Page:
Jewish Sovereignty in Eretz Yisrael and the Temple Mount: HaRav Nachman Kahana on Parashat Chayai Sarah 5775
Parashat Chayai Sarah 5775
Rabbi Nachman Kahana
Jewish Sovereignty in Eretz Yisrael
Our rabbis have taught that Hashem put Avraham Avinu through ten challenging, painful and formidable tests. The ninth was the “binding of Yitzchak” (akeidat Yitzchak) and the tenth, the negotiations between Avraham and the Hittite Council of Elders for the purchase of Ma’arat Ha’machpela as a burial site for Sarah.
Logic dictates that every succeeding test increased in difficulty, so what was the focus of this last test set before Avraham which caused it to be more demanding than any of the previous nine?
Was it the necessity to deal with worldly matters of “real estate” while in the midst of a profound emotional crisis at the loss of his beloved Sarah? Was it Avraham’s being taken advantage of by the unscrupulous Efron the Hittite, who charged 400 shekels for a burial site which was not worth nearly that much?
These were indeed aggravating realities, but the real hard core of the test was to impact profoundly upon Jewish history.
A fundamental principle appears in many of our classical commentaries and responsa:
מעשה אבות סימן לבנים
The actions of the fathers (Avraham, Yitzchak and Ya’akov) will guide their children (the Jewish people) along the path to redemption
The moment of truth came when Avraham, despite the ramifications of what he was presently going to do, stood before the Hittite council of elders and proclaimed:
גר ותושב אנכי עמכם
I am a stranger and a resident among you
Rashi quotes the midrash which explains Avraham’s intention:
אם תרצו הריני גר ואם לאו אהיה תושב ואטלנה מן הדין שאמר לי
הקב”ה ‘לזרעך אתן את הארץ הזאת‘
If you wish [to sell the burial site], I will act as a stranger who recognizes your right of ownership over the area; but if you do not [sell me the burial site], I will implement my right of sovereignty and seize the land by virtue of G-d’s promise to me, “And to your children will I give this land”
Recall that Avraham was told by Hashem to leave his land, his birthplace and father’s home to take up residence in a land which Hashem would identify later. At that time, Europe was desolate, as were most parts of Africa and Asia, not to speak of the Americas. But instead of sending Avraham to establish a Jewish State in an unpopulated area where there would be no protest, Avraham was directed to the most populous area in the world; a thin sliver of land at the eastern end of the Mediterranean Sea populated by 7 idolatrous nations numbering in the hundreds of thousands, perhaps even millions.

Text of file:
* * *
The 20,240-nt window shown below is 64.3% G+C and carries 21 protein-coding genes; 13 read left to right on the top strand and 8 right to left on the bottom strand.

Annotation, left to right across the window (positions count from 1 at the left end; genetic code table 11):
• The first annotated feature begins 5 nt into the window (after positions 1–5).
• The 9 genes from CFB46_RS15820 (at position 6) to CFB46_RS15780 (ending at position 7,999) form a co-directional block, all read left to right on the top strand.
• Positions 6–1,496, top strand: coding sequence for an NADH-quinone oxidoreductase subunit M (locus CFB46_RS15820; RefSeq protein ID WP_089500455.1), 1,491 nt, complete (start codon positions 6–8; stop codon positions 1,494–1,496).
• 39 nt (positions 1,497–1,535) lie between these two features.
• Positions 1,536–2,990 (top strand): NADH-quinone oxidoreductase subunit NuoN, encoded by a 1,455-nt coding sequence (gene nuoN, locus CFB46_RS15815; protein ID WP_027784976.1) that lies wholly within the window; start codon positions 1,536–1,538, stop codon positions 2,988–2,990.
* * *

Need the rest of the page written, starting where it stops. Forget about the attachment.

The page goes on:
Each of these peoples, all descendants of Cham the son of Noach, arrived in the land much before Avraham. They cultivated its fields, constructed buildings and established places of worship, which taken together served as a common civilization.
At this junction in their history, a stranger arrives from the east and declares that he is the true sovereign over all the land. Not just the area of Canaan, but of all the lands from the Euphrates in the north to the Nile in the south, and from the Mediterranean in the west to Mesopotamia in the east.
By his statement Avraham challenged the rights of countless peoples who considered themselves the owners of these lands by virtue of conquest and possession over 1000 years. This was an act of immense courage, because from that moment on, Avraham was perceived by all those people to be a threat to their way of life – to their very existence.
We were here before you! You are a foreign implant in the Middle East. You have no rights! Sounds strangely familiar? We hear it daily from Arab spokesmen, echoing the feelings of the ancient children of Cham when reacting to Avraham’s declaration of sovereignty. These anti-G-d, latter-day advocates of denial spew their venom in the media, on campus, in the Security Council, on Capitol Hill and on the Temple Mount.
And we ask ourselves: where is the Avraham of our generation who will stand up before the world and declare that Eretz Yisrael is our G-d-given heritage?
This is obviously too huge a test for today’s Jewish leaders; whether they be great talmidei chachamim, who almost to the man, advocate a low profile when dealing with Yishmael in the east and Esav in the west, and certainly the secular Jews who believe that our ties to the land are historic and do not stem from G-d’s promise to our forefathers.
Were I to merit the opportunity to stand before an international forum, I would shout the words of Avraham Avinu: that although we recognize individual rights of possession of non-Jews, G-d and His people Israel are the sovereigns over the entire land as demarcated by the boundaries set down in the Torah.
The rejection by the gentile world of our sovereignty over Eretz Yisrael as being G-d given together with the reluctance of our religious and political leaders to proclaim our sovereignty is the root cause of all our problems today in Eretz Yisrael.